Mazza ties the development of tolerance — not in itself considered a virtue in the ancient and medieval worlds — to the shifting attitudes of Christians to Jews, from early works such as St. Justin Martyr’s Dialogue With Trypho through the Church’s adoption of Augustine’s witness doctrine demanding that Jews be left to worship in peace, through the efforts of Abelard and other medieval theologians to engage unbelievers in rational debate. These movements lead to the heart of the book, which is a look at the Dominicans and their mission to the Jews, particularly through the texts of penitential manuals for confessors.
Far from regarding Jews and other nonbelievers to be little more than irrational animals, Tradition shows rational appeals to the intellect. The project to persuade Jews of the truths of the faith was, in the hands of someone like Odo, author of the Ysogogue, an extension of their ministry to call sinners of repentance.
It’s no coincidence that Abelard, Alan of Lille, Bartholomew of Exeter, Raymond and others wrote both works about penance and works about the Jews. The developing notion of sin and sinner fed directly into a more nuanced understanding of the place of nonbelievers in Christian society.
None of this mutes the offensive rhetoric found too often in Christian works about Jews, but it does re-contextualize it. Truth is found by examining the texts as the writers intended them, not as reinterpreted by modern ears and agendas. For too long historians have regarded the efforts of the Dominicans in particular as motivated by power-seeking, cruelty and the attainment of religious and social homogeneity, rather than in genuine concern for the preaching of truth and the salvation of individual souls.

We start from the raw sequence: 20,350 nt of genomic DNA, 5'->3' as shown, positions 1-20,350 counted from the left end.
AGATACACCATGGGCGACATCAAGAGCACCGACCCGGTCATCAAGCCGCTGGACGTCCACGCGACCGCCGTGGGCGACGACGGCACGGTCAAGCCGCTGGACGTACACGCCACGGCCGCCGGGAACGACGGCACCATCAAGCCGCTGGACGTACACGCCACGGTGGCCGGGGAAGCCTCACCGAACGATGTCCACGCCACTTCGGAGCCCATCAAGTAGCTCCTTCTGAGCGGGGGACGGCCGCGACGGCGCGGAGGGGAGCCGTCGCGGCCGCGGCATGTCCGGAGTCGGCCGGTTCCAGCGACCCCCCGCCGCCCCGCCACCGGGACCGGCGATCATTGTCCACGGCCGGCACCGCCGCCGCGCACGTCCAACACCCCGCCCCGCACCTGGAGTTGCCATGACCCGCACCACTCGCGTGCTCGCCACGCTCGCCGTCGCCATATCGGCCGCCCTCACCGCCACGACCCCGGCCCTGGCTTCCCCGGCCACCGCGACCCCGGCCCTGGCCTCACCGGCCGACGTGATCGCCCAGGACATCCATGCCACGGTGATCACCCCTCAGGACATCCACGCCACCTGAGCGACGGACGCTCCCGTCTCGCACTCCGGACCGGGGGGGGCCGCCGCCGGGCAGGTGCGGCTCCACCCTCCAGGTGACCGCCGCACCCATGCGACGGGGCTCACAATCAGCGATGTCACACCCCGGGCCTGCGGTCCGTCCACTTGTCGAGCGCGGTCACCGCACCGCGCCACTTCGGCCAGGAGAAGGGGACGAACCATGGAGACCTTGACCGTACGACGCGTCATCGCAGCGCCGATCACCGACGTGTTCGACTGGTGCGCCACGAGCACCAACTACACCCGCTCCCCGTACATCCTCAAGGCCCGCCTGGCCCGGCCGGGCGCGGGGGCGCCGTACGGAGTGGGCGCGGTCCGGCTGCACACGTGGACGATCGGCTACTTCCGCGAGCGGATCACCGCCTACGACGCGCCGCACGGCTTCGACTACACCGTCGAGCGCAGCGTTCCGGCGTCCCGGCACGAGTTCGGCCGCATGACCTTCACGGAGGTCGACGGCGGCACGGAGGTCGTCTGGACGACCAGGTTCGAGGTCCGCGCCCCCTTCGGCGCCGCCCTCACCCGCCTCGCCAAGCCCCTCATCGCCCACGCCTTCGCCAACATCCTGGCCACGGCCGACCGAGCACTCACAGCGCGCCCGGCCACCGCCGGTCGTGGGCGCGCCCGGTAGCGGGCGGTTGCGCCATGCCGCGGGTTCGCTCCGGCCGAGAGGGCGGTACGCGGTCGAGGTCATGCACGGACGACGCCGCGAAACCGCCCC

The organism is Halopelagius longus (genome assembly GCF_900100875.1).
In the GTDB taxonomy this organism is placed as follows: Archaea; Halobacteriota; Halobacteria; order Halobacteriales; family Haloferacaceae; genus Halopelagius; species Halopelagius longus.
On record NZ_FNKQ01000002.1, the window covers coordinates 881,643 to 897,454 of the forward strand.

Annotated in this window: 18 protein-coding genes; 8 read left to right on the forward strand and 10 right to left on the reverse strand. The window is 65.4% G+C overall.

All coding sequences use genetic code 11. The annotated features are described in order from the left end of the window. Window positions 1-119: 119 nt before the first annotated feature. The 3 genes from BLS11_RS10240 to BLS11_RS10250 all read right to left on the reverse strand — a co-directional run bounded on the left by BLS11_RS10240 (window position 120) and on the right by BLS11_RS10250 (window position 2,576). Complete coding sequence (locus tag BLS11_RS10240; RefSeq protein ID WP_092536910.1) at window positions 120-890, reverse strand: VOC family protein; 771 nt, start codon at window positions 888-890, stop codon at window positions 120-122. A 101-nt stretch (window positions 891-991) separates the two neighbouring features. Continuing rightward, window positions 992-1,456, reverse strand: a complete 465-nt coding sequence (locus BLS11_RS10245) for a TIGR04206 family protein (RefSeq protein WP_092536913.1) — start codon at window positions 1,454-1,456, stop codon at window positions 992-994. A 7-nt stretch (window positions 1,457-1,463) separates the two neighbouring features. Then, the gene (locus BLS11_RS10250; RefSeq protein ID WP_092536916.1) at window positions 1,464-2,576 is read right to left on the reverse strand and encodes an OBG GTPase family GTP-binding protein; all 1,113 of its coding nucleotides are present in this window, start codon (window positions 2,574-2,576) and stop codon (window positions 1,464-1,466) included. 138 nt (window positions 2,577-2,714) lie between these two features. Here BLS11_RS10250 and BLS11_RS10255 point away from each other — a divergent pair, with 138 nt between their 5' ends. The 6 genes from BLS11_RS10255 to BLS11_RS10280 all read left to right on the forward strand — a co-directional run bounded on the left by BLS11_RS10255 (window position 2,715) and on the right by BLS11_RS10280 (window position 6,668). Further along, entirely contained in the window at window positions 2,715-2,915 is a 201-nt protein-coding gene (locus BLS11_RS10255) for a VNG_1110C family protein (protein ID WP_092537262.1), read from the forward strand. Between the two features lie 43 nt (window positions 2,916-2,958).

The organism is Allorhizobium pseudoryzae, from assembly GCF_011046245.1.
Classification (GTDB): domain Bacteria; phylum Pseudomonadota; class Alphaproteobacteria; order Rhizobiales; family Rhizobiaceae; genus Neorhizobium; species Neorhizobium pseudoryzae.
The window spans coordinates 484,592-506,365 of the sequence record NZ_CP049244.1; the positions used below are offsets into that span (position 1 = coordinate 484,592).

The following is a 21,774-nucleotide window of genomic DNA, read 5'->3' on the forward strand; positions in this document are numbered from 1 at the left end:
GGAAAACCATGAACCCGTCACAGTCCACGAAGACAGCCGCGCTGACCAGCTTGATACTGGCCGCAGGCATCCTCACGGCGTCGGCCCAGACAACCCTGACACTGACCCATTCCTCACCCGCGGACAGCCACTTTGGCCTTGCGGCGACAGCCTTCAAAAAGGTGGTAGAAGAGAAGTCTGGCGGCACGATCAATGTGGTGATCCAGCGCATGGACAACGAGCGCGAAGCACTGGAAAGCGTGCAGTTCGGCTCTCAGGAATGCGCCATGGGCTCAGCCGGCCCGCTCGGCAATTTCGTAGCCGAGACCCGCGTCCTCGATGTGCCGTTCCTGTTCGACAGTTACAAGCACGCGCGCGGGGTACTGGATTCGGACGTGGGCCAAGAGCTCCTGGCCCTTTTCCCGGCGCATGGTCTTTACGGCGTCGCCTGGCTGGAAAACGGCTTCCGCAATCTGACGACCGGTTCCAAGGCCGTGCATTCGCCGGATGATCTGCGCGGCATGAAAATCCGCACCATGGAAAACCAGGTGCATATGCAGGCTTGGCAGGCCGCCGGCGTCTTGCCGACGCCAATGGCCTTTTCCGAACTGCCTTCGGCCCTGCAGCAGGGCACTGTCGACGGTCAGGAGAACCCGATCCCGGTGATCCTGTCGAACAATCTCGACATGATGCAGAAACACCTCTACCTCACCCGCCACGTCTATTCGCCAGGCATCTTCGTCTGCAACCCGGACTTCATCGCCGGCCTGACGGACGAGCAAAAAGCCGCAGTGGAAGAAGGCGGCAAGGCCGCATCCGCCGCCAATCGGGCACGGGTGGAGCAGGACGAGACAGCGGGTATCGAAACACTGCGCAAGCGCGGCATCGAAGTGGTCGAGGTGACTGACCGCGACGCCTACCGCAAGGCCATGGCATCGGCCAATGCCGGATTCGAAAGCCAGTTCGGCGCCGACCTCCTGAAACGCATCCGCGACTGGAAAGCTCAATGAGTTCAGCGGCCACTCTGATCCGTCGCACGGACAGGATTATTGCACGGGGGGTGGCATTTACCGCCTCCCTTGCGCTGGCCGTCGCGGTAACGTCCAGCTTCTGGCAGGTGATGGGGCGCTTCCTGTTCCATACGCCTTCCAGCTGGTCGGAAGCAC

At the same time, Mazza shows us the blossoming of concern for the holiness of the laity in the works of people like Alan of Lille, which would reach its fullest flowering in Vatican II’s universal call to holiness. All of this comes part and parcel with disparaging remarks about Jews that should make us cringe, and we have yet to fully reckon with what that demeaning language did to prepare the ground in which murderous anti-Semitism took root and continues to grow. The Church has attempted to make amends for her sins, with documents such as Vatican II’s Nostra Aetata (1965) and “We Remember: A Reflection on the Shoah” (1998), rejecting persecution and discrimination and calling for closer ties to those St. John Paul II called our “elder brothers in the faith.”
The Church has much for which to repent in our relations with the Jews, but attributing base motivations (rather than genuine concern for souls) to the mendicant orders won’t add to the total sum of justice in the universe.
As Mazza points out, “the medieval Dominicans failed to consistently embody their own ideals, (but) their modern detractors have largely failed to acknowledge the existence of those ideals at all.”
Thomas L. McDonald writes about Church history.